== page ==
What can I say? Good god, man, things will return to normal after the holiday. For now it's all about the wintry cocktails (See Locust Street). None of the songs posted over this period of time are meant to be portrayed as the best, brightest, or most important of an artist's work. Nah, it's just for fun. For now. Remember fun?

Did I mention fun? Did I mention Mae West? What can I say that you don't already know about Mae West? She was in a few films in her life. Did some singing and musical type stuff. Some say she was a forerunner in the fight for women's sexual equality. And...she did some Christmas songs. Yup.

Mae West: Put the Loot in the Boot, Santa (mp3)

If you've got the loot, support your local independents.

Thursday, December 01, 2005

Get Trucked for Christmas

You knew this post had to be on it's way at some point. If I can't have an elephant, maybe I can get a big rig. Heaven is a truck?

Red Simpson is a favorite of ours here at the Mountain. Hell, anyone writin' truckin' tunes is welcome at the Mountain. And this aint the last Santa semi you're gonna get from us this year. This one goes out special for John (from Milwaukee). And, oh my god, y'all, if you got a truck...get busy. Santa's counting on you.

Red Simpson: Truckin' Trees For Christmas (mp3)

Purchase your Xmas tunes from a local, independent retailer. Help their youngun's have a happy Holiday.

Wednesday, November 30, 2005

Santa's Got a Long Trunk

Finished my Xmas list, and Mrs. Mountain isn't taking some of my requests seriously. At least Hank Thompson, one of the trinity of Hillbilly Hanks (with Snow and Williams), understands what I want. Hank, you're the best.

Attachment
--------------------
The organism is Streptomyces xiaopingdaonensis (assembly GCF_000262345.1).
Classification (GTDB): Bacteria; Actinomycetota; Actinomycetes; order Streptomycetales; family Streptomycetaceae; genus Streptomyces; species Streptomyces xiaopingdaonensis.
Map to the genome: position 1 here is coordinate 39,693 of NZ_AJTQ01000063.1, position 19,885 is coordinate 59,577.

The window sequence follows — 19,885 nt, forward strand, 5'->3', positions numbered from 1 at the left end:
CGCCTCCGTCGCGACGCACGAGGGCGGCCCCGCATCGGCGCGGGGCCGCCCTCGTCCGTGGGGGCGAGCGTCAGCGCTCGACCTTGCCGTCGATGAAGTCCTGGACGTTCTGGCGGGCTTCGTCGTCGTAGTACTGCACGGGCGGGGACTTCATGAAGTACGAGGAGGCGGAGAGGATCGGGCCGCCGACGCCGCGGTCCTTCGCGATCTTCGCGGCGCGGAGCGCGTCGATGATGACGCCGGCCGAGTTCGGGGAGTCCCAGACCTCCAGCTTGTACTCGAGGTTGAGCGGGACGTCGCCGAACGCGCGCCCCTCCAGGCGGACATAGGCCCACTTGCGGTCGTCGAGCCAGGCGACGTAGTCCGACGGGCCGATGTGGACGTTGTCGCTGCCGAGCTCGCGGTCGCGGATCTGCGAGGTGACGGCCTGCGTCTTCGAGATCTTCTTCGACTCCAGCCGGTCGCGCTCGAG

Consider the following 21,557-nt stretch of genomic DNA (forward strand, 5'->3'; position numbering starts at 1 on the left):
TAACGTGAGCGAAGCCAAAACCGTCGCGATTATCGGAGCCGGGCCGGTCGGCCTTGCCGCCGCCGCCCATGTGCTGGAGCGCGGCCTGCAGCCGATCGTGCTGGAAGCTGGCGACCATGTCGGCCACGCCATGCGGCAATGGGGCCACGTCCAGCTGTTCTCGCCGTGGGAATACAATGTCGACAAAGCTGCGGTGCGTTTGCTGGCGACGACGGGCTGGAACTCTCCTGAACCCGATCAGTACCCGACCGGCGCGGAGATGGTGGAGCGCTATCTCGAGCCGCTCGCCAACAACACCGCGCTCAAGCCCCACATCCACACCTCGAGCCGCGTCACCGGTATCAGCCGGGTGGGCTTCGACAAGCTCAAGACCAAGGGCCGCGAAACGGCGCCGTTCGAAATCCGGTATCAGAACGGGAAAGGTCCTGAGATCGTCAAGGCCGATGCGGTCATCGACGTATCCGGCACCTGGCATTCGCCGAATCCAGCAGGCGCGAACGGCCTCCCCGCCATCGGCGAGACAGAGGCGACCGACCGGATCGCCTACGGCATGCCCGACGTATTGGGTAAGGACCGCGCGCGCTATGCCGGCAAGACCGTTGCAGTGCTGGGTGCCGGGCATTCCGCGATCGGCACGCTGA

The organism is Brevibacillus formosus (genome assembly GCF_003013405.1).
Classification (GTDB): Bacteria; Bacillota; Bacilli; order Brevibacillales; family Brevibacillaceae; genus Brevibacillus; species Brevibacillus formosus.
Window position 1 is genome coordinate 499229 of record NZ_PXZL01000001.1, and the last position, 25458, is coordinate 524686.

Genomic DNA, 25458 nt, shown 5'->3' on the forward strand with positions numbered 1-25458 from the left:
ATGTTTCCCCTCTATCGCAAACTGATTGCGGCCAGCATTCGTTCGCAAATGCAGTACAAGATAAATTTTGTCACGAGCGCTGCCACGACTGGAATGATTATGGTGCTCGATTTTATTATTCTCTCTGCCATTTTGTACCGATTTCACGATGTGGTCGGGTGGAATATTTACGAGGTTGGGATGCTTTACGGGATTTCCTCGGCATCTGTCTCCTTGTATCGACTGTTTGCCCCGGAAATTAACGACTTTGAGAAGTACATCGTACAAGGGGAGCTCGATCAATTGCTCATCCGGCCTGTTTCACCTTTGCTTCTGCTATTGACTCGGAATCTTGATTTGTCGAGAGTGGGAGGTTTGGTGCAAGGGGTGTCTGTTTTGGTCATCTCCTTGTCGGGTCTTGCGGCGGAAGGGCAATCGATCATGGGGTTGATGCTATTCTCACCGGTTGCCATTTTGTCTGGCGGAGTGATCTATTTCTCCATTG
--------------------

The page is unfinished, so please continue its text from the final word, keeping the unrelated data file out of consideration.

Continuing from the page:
Hank Thompson: I'd Like to Have An Elephant For Christmas (mp3)

Bandwidth is just about gone. If it runs out today, and you can't get the tunes, come back tomorrow when we get it all back again. Hooray first of the month.

The Mountain aint real keen on zoos. Instead, check out your local, independent rekkid store. They might have some Hank Thompson on the shelf.

Tuesday, November 29, 2005

Santa Brings the Love

Notice a Santa theme going on? Not intentional on my part, I assure you. Just seems to work out that way. Today's no exception (nor are the next couple of days). Not a religious fella myself, so I guess I'm more drawn to myth and archetype. Or, more probably, I just like songs about fat, red-nosed folks.

Legendary New Orleans barrellhouse boogie man, Champion Jack Dupree , is a little lonely this Christmas. He wants Santa to help.

Champion Jack Dupree: Santa Claus Blues (mp3)

If you're gonna jump down anyone's chimney, try going local.

Monday, November 28, 2005

Heck the Balls